From 'The Dictionary of Daily Wants' (1858)
As every person who is his own is naturally anxious that the care
and attention he bestows on his little plot of ground should be crowned with success, and
that it should at all times present that appearance of neatness and order so pleasing to
the eye, attention to the following general directions will go far to secure these
Perform every operation at the proper season. The natural, and
therefore the best indications for the operation of sowing, reaping, transplanting, &c.,
are given by the plants themselves, or by the progress of the season as indicated by other
plants. But there are artificial calendars or remembrancers, which serve to aid the
memory, although they will not supply the place of a watchful and vigilant eye, and
habits of attention, observation, reflection, and decision.
Perform every operation in the best manner. This is to be
acquired in part by practice, and partly also by reflection. For example, in digging over
a piece of ground, it is a common practice with slovens to throw the weeds and stones on
the dug ground, or on the adjoining alley or walk, with the intention of gathering them
afterwards. A better way is to have a wheelbarrow, or, if that cannot be had, a large
basket, into which to put the weeds and extraneous matters, as they are taken out of the
Complete every part of an operation as you proceed. This is an
essential point in garden operations ; and though it cannot always he attended to, partly
from the nature of the operation, partly from the weather, &c., yet the judicious gardener
will keep it in view as much as possible. Suppose a compartment, or breadth of rows of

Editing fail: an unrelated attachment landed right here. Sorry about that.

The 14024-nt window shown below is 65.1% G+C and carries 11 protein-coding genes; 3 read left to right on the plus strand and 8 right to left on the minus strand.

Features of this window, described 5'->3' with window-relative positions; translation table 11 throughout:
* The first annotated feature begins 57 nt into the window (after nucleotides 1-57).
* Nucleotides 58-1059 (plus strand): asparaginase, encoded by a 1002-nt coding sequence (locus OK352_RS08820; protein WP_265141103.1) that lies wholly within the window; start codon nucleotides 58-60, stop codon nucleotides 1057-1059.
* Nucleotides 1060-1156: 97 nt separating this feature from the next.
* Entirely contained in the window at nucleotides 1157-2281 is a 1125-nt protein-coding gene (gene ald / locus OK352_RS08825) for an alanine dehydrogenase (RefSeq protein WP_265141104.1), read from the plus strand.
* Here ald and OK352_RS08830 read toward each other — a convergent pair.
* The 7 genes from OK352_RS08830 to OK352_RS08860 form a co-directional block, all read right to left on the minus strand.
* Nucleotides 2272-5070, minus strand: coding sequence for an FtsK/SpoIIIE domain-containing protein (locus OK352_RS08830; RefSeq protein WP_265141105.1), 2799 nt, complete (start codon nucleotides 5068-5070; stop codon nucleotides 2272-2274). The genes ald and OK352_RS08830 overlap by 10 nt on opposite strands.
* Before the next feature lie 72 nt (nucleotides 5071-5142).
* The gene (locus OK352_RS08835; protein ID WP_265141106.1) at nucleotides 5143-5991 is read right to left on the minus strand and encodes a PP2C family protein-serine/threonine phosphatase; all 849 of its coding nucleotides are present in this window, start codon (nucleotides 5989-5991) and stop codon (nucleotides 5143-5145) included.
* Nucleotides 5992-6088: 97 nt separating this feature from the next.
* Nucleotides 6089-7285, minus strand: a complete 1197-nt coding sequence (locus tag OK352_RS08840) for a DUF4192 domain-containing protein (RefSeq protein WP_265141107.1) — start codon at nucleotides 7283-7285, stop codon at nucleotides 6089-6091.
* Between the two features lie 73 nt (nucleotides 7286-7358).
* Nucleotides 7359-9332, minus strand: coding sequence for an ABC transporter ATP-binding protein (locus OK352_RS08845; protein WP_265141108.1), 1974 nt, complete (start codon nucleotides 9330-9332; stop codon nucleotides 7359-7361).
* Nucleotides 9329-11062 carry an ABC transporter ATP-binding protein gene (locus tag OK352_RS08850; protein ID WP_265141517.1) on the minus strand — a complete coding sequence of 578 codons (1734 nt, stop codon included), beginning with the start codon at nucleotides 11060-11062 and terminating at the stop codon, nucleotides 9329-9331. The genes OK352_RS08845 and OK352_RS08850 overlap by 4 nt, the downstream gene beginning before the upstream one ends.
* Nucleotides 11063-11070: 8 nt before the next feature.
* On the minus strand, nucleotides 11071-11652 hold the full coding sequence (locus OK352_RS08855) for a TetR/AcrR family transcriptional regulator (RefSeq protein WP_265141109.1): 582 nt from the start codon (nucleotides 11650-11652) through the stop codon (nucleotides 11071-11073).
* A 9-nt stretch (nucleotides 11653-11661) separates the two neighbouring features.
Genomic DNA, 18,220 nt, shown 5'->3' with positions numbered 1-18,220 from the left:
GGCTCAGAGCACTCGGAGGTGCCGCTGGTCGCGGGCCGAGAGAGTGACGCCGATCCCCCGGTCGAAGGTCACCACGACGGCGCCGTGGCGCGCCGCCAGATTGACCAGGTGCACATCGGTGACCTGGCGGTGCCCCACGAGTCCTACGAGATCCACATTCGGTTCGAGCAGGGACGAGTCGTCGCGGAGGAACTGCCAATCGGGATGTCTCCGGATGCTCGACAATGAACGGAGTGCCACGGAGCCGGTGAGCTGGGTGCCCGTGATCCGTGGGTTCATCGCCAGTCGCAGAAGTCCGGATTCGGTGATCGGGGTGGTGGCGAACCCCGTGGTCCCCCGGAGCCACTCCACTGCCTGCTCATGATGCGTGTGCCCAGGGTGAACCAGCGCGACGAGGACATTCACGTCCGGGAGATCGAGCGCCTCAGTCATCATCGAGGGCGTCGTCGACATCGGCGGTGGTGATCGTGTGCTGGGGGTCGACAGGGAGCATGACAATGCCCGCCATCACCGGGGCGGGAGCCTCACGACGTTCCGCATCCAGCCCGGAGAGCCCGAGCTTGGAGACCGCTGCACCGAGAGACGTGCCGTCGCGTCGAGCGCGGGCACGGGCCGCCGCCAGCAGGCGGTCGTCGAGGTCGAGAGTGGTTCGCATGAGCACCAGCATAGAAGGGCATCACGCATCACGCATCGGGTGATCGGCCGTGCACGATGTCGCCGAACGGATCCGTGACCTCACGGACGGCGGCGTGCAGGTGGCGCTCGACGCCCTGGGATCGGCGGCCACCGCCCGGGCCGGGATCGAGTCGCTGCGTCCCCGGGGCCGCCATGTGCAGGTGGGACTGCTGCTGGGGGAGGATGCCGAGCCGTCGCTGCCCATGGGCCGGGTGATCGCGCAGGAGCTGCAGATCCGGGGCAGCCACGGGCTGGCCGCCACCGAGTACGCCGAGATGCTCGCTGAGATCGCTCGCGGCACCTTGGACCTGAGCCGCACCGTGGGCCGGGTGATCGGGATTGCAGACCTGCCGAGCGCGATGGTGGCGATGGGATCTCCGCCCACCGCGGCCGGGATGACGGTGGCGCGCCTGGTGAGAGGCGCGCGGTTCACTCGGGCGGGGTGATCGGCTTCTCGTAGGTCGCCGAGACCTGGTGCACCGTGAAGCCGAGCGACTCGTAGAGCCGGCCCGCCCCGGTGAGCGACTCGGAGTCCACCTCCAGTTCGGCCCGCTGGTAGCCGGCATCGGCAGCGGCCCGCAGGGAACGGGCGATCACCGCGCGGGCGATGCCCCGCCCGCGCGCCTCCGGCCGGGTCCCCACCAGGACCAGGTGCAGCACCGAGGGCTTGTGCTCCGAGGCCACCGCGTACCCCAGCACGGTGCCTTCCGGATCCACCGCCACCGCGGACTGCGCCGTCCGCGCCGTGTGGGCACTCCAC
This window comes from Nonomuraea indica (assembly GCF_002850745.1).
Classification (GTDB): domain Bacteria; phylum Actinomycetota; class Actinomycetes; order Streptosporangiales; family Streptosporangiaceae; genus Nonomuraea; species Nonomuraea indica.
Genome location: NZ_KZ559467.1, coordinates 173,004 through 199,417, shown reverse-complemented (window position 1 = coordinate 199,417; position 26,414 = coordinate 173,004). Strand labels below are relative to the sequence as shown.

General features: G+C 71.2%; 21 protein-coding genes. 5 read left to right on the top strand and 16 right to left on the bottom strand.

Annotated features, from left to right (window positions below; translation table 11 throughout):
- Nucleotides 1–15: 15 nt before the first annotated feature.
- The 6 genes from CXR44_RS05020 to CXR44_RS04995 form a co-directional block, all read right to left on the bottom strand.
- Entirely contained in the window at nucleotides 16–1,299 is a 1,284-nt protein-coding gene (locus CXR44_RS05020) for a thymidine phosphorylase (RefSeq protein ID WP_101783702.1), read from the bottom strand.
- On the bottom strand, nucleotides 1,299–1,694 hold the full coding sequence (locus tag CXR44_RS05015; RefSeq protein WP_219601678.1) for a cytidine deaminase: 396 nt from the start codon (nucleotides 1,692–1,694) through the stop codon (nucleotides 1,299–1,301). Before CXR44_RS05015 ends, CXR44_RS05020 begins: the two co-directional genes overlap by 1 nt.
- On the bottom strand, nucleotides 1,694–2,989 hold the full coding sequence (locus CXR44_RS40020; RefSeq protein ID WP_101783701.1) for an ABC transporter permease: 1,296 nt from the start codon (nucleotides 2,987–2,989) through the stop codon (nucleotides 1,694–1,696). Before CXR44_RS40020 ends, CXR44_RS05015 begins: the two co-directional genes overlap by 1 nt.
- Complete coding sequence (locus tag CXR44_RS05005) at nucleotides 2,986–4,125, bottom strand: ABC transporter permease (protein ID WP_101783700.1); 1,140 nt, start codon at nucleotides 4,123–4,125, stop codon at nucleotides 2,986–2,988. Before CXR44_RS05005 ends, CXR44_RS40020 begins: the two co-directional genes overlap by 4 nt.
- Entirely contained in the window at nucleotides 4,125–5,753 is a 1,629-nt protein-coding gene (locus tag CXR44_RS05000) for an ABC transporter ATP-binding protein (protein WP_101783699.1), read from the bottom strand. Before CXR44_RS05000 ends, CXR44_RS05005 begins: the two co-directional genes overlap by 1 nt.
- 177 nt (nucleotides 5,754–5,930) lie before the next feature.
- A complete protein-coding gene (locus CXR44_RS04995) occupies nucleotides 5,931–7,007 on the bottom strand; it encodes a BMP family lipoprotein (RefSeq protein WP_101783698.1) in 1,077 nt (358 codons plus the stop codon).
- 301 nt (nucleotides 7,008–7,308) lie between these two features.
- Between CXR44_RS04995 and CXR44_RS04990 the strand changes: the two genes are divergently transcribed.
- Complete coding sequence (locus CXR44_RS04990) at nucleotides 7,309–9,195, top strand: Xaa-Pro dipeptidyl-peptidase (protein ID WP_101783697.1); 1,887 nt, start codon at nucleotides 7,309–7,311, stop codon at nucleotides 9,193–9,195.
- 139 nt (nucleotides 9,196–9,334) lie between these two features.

potatoes, containing one-tenth of an acre, required to have the ground stirred by the
Dutch hoe, the weeds raked off, and then the potatoes earthed-up with the forked hoe, the
ordinary practice would be, first to hoe over the whole of the ground, then to rake it
wholly over, and, lastly, to commence the operation of earthing-up. If the weather were
certain of holding good for two days, this, on the principle of the division of labour,
would certainly be somewhat the most economical mode. But supposing the weather dry,
the part left hoed and not raked will for a time appear unfinished: and if rain should
happen to fall in the night, the operation will be defeated in most soils. Better,
therefore, to hoe, rake, and earth-up a small part at a time; so that, leave off where
you will, that which is done will be complete.
Finish one job before you begin another. This advice is trite,
but it is of great importance; and there are few cases where it cannot be attended to.
In leaving off working at any job, leave your work and tools in an
orderly manner. Are you hoeing between rows, do not throw down your hoe blade upwards,
or across thr rows, and run off the nearest way to the walk. Lay your implement down
parallel to the rows, with its face or blade to the ground; then walk regularly between
one row to the alley, and along the alley to the path. In general, do not leave off
in the middle of a row. Straighten your trenches in digging, because, independently of
appearances, should a heavy rain of some days duration intervene, the ground will have to